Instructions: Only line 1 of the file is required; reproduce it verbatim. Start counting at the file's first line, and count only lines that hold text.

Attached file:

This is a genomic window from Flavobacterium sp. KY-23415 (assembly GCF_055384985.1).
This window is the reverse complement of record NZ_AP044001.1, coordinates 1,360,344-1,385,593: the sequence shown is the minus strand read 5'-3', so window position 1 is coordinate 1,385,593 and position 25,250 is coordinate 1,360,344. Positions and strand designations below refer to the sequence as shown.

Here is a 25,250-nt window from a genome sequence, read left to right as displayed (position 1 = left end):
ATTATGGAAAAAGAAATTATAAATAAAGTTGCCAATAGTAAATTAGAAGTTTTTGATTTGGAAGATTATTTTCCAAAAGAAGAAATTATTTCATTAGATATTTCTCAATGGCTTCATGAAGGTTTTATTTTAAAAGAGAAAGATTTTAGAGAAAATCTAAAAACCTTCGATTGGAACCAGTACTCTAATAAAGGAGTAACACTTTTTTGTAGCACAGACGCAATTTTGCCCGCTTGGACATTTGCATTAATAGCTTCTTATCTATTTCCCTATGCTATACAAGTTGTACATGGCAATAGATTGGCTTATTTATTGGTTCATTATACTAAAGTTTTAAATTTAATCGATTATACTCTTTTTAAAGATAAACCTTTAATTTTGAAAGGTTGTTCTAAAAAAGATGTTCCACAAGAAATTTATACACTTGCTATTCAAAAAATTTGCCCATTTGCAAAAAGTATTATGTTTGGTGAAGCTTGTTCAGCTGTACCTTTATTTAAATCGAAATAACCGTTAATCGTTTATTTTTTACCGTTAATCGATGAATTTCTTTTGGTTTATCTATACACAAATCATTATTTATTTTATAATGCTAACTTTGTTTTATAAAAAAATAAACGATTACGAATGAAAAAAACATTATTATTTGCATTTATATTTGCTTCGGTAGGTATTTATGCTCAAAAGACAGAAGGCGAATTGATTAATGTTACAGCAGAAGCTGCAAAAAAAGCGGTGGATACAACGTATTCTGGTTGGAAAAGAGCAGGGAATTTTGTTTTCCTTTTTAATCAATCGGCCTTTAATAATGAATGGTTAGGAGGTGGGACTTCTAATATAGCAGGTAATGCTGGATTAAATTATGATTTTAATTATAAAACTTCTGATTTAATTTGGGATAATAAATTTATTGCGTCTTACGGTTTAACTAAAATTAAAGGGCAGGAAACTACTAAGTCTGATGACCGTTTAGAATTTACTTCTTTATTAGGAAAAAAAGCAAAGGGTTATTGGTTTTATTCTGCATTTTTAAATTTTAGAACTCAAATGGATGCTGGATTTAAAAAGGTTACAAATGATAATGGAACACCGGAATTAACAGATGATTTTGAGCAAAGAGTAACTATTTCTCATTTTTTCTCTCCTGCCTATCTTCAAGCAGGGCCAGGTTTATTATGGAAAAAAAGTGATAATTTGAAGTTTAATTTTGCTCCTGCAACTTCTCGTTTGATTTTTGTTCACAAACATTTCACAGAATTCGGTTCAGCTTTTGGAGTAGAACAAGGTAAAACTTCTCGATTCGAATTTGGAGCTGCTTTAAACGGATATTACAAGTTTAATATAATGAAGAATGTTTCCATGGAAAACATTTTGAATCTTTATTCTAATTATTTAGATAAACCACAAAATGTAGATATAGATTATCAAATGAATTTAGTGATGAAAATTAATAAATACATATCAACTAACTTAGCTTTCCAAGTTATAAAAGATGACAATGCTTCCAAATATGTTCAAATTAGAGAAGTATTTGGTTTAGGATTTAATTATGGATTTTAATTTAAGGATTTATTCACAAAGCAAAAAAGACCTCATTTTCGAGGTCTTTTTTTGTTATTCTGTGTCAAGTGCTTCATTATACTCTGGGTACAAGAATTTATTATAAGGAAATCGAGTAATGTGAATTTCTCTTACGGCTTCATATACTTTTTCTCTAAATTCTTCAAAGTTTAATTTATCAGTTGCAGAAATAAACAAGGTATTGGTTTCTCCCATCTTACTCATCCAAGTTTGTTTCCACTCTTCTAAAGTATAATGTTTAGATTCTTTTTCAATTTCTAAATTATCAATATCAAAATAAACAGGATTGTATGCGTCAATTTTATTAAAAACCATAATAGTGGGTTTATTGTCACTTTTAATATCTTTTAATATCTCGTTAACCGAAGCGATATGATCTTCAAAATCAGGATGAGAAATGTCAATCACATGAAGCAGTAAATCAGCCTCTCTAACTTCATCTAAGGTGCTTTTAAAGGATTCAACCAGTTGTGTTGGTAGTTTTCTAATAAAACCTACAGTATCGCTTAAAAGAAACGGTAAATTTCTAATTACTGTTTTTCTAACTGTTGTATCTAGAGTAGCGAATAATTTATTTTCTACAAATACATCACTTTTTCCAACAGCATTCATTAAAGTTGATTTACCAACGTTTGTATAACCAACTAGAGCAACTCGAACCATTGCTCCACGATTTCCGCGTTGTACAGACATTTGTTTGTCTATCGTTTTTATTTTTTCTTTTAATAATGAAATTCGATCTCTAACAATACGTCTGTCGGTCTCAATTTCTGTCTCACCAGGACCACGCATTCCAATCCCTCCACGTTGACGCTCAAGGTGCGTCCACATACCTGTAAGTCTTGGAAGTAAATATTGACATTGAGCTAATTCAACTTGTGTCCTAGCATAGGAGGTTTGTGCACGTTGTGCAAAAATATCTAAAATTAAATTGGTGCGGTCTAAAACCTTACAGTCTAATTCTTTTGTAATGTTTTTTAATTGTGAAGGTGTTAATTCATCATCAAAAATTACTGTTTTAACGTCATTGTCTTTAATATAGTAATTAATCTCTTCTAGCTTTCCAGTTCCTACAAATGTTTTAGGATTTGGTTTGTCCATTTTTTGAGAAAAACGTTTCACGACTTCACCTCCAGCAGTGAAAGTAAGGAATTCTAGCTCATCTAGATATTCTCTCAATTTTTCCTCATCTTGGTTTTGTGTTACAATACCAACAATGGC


This is a genomic window from Flavobacterium sp. KY-23415 (assembly GCF_055384985.1).